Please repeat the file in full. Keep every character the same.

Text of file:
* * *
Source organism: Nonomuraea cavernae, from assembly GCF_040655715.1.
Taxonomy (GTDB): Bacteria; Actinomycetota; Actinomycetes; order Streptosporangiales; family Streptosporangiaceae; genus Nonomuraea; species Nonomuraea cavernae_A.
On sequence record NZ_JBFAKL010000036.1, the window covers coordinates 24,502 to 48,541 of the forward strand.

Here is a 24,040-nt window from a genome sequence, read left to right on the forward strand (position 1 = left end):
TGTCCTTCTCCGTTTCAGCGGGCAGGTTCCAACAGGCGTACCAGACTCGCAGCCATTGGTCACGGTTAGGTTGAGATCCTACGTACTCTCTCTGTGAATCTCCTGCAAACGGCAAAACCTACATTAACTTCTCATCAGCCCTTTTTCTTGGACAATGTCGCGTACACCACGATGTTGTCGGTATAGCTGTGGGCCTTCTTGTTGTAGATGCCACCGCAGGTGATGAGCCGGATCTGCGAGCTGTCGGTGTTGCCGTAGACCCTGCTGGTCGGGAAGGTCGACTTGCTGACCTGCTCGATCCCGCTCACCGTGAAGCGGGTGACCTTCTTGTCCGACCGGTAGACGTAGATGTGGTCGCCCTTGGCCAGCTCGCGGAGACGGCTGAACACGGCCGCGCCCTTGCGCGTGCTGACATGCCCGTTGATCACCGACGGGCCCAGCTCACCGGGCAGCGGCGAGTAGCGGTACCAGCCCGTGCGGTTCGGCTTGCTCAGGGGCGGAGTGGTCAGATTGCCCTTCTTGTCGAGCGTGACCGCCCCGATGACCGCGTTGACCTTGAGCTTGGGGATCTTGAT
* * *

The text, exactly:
Source organism: Nonomuraea cavernae, from assembly GCF_040655715.1.
Taxonomy (GTDB): Bacteria; Actinomycetota; Actinomycetes; order Streptosporangiales; family Streptosporangiaceae; genus Nonomuraea; species Nonomuraea cavernae_A.
On sequence record NZ_JBFAKL010000036.1, the window covers coordinates 24,502 to 48,541 of the forward strand.

Here is a 24,040-nt window from a genome sequence, read left to right on the forward strand (position 1 = left end):
TGTCCTTCTCCGTTTCAGCGGGCAGGTTCCAACAGGCGTACCAGACTCGCAGCCATTGGTCACGGTTAGGTTGAGATCCTACGTACTCTCTCTGTGAATCTCCTGCAAACGGCAAAACCTACATTAACTTCTCATCAGCCCTTTTTCTTGGACAATGTCGCGTACACCACGATGTTGTCGGTATAGCTGTGGGCCTTCTTGTTGTAGATGCCACCGCAGGTGATGAGCCGGATCTGCGAGCTGTCGGTGTTGCCGTAGACCCTGCTGGTCGGGAAGGTCGACTTGCTGACCTGCTCGATCCCGCTCACCGTGAAGCGGGTGACCTTCTTGTCCGACCGGTAGACGTAGATGTGGTCGCCCTTGGCCAGCTCGCGGAGACGGCTGAACACGGCCGCGCCCTTGCGCGTGCTGACATGCCCGTTGATCACCGACGGGCCCAGCTCACCGGGCAGCGGCGAGTAGCGGTACCAGCCCGTGCGGTTCGGCTTGCTCAGGGGCGGAGTGGTCAGATTGCCCTTCTTGTCGAGCGTGACCGCCCCGATGACCGCGTTGACCTTGAGCTTGGGGATCTTGAT